Degree of H3 Lys-9 methylation was significantly higher (P < 0.0001) in ≥CIN 2 lesions (CIN 2, CIN 3 and CIS) than in ≤CIN 1 lesions (CIN 1, normal, reactive and metaplastic), in both pre- and post-fortification CIN 3/CIS specimens. Age- and race-adjusted mean H3 Lys-9 score was significantly higher in all cell or lesion types in CIN 3/CIS specimens obtained in the post-fortification period compared to pre-fortification period (P < 0.05, all comparisons). In contrast, in specimens obtained from women free of CIN, Lys-9 methylation in normal/reactive cervical epithelium was significantly lower in post-fortification specimens than in pre-fortification specimens (P = 0.03).
Conclusions:
Higher levels of Lys-9 methylation in ≥CIN 2 compared to ≤CIN 1 lesions suggest that higher Lys-9 methylation is associated with progression of lower grade CIN to higher grade CIN. Higher Lys-9 methylation in cervical tissues of women diagnosed with CIN 3 in the post-fortification period than in pre-fortification period suggest that fortification may adversely affect histone methylation in already initiated cells. Lower Lys-9 methylation in normal/reactive cervical cells of women free of CIN in the post-fortification period than pre-fortification on the other hand suggests that fortification is likely to protect against initiation of carcinogenic process in the cervix. These results suggest that mandatory fortification with folic acid in the US seems to have different effects on cancer depending on the stage of carcinogenesis. Because this is the first study to report folic acid fortification-associated differences in histone methylation and because of the limitations inherent to the approach we have taken to demonstrate these differences, validation of the results in other study populations or with other techniques for assessing histone methylation is necessary.
PMCID: PMC2971712  PMID: 21072283
folic acid; fortification; histone methylation; cervix
7.  Indian women with higher serum concentrations of folate and vitamin B12 are significantly less likely to be infected with carcinogenic or high-risk (HR) types of human papillomaviruses (HPVs)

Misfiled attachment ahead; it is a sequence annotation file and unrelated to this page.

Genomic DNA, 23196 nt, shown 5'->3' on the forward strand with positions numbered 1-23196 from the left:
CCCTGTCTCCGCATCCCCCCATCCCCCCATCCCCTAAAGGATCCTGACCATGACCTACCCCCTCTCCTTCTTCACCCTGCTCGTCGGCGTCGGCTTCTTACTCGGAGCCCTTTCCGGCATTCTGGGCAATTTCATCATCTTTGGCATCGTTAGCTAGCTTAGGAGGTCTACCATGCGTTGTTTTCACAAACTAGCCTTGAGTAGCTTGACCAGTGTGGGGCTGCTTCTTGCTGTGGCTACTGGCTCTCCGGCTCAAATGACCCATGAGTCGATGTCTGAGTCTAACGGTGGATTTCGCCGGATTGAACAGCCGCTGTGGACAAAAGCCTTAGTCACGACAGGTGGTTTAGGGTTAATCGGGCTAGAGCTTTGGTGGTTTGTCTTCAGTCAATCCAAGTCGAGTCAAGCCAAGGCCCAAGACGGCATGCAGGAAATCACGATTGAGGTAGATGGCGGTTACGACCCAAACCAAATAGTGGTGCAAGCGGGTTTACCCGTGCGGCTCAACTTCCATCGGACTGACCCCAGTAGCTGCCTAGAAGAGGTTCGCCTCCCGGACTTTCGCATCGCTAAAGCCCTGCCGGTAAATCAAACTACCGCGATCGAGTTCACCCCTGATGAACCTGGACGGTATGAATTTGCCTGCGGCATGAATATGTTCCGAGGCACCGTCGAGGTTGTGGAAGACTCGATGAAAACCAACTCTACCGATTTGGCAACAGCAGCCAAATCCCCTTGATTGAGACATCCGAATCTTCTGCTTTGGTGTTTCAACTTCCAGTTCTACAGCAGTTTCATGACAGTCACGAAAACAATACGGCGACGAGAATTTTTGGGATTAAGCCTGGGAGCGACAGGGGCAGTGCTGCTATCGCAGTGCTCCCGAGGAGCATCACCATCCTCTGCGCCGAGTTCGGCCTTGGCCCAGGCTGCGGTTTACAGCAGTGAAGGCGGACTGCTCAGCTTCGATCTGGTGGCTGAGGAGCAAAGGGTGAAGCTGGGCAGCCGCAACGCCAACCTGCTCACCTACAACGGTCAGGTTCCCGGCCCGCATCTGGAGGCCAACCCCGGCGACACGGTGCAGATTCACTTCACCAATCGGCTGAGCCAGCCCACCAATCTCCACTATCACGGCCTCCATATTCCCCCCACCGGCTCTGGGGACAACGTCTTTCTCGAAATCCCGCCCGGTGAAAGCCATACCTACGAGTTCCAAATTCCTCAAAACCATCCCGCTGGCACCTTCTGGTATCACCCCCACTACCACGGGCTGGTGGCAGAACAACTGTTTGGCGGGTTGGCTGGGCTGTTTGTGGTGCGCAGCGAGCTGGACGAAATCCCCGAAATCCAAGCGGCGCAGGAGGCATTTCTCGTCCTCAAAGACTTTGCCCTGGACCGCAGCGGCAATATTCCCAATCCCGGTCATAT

Background:
Studies conducted in the USA have demonstrated that micronutrients such as folate and vitamin B12 play a significant role in modifying the natural history of high-risk human papillomaviruses (HR-HPVs), the causative agent for developing invasive cervical cancer (CC) and its precursor lesions.
Objective:
The purpose of the current study was to investigate whether these micronutrients have similar effects on HR-HPV infections in Indian women.
Methods:
The associations between serum concentrations of folate and vitamin B12 and HR-HPV infections were evaluated in 724 women who participated in a CC screening study in the southern state of Andhra Pradesh, India. Serum folate and vitamin B12 concentrations were measured by using a competitive radio-binding assay. Digene hybrid capture 2 (HC2) assay results were used to categorize women into two groups, positive or negative for HR-HPVs. Unconditional logistic regression models specified a binary indicator of HC2 (positive/negative) as the dependent variable and serum folate concentrations combined with serum vitamin B12 concentrations as the independent predictor of primary interest. Models were fitted, adjusting for age, education, marital status, parity, type of fuel used for cooking and smoking status.
Results:
Women with higher concentrations of serum folate (>6 ng/mL) and vitamin B12 (>356 pg/mL) were at lower risk of being positive for HR-HPVs compared to those with serum folate ≤6 ng/mL and serum vitamin B12 ≤ 356 pg/mL (odds ratio = 0.26; 95% confidence interval: 0.08–0.89; P = 0.03).
Conclusions:
These results demonstrated that improving folate and vitamin B12 status in Indian women may have a beneficial impact on the prevention of CC. Micronutrient based interventions for control of HR-HPV infections may represent feasible alternatives to vaccine based approaches to HPV disease prevention, which are currently unaffordable for use in resource limited areas in rural India.
PMCID: PMC2971743  PMID: 21072292
folate; vitamin B12; human papillomavirus; cervical cancer

Results 1-7 (7)